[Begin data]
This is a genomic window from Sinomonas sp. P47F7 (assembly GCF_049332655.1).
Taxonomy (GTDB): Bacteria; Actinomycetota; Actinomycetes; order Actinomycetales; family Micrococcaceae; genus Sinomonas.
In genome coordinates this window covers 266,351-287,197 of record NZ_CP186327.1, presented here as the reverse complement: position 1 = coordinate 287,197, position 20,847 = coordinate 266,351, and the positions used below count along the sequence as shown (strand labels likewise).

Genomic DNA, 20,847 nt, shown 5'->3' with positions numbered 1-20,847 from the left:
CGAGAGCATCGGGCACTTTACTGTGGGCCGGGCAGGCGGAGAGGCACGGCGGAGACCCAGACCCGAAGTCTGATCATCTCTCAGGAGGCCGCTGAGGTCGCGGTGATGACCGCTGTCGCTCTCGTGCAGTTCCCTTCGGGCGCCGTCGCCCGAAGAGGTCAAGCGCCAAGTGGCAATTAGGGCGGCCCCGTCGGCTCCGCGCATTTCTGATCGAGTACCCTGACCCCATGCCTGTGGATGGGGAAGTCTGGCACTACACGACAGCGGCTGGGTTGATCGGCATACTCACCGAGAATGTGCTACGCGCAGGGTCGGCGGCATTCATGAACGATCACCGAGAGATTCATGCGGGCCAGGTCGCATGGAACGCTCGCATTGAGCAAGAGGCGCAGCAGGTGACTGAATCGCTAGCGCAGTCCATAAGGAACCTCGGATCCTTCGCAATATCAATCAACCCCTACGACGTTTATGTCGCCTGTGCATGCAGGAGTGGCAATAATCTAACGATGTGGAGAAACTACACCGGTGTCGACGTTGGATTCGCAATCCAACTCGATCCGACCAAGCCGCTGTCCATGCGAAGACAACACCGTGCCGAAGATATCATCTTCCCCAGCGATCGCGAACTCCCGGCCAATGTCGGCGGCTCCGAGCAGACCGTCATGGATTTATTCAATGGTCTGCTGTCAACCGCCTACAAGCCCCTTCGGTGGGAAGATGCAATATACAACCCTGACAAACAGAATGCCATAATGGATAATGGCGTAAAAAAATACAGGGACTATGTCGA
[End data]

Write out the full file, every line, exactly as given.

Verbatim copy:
This is a genomic window from Sinomonas sp. P47F7 (assembly GCF_049332655.1).
Taxonomy (GTDB): Bacteria; Actinomycetota; Actinomycetes; order Actinomycetales; family Micrococcaceae; genus Sinomonas.
In genome coordinates this window covers 266,351-287,197 of record NZ_CP186327.1, presented here as the reverse complement: position 1 = coordinate 287,197, position 20,847 = coordinate 266,351, and the positions used below count along the sequence as shown (strand labels likewise).

Genomic DNA, 20,847 nt, shown 5'->3' with positions numbered 1-20,847 from the left:
CGAGAGCATCGGGCACTTTACTGTGGGCCGGGCAGGCGGAGAGGCACGGCGGAGACCCAGACCCGAAGTCTGATCATCTCTCAGGAGGCCGCTGAGGTCGCGGTGATGACCGCTGTCGCTCTCGTGCAGTTCCCTTCGGGCGCCGTCGCCCGAAGAGGTCAAGCGCCAAGTGGCAATTAGGGCGGCCCCGTCGGCTCCGCGCATTTCTGATCGAGTACCCTGACCCCATGCCTGTGGATGGGGAAGTCTGGCACTACACGACAGCGGCTGGGTTGATCGGCATACTCACCGAGAATGTGCTACGCGCAGGGTCGGCGGCATTCATGAACGATCACCGAGAGATTCATGCGGGCCAGGTCGCATGGAACGCTCGCATTGAGCAAGAGGCGCAGCAGGTGACTGAATCGCTAGCGCAGTCCATAAGGAACCTCGGATCCTTCGCAATATCAATCAACCCCTACGACGTTTATGTCGCCTGTGCATGCAGGAGTGGCAATAATCTAACGATGTGGAGAAACTACACCGGTGTCGACGTTGGATTCGCAATCCAACTCGATCCGACCAAGCCGCTGTCCATGCGAAGACAACACCGTGCCGAAGATATCATCTTCCCCAGCGATCGCGAACTCCCGGCCAATGTCGGCGGCTCCGAGCAGACCGTCATGGATTTATTCAATGGTCTGCTGTCAACCGCCTACAAGCCCCTTCGGTGGGAAGATGCAATATACAACCCTGACAAACAGAATGCCATAATGGATAATGGCGTAAAAAAATACAGGGACTATGTCGA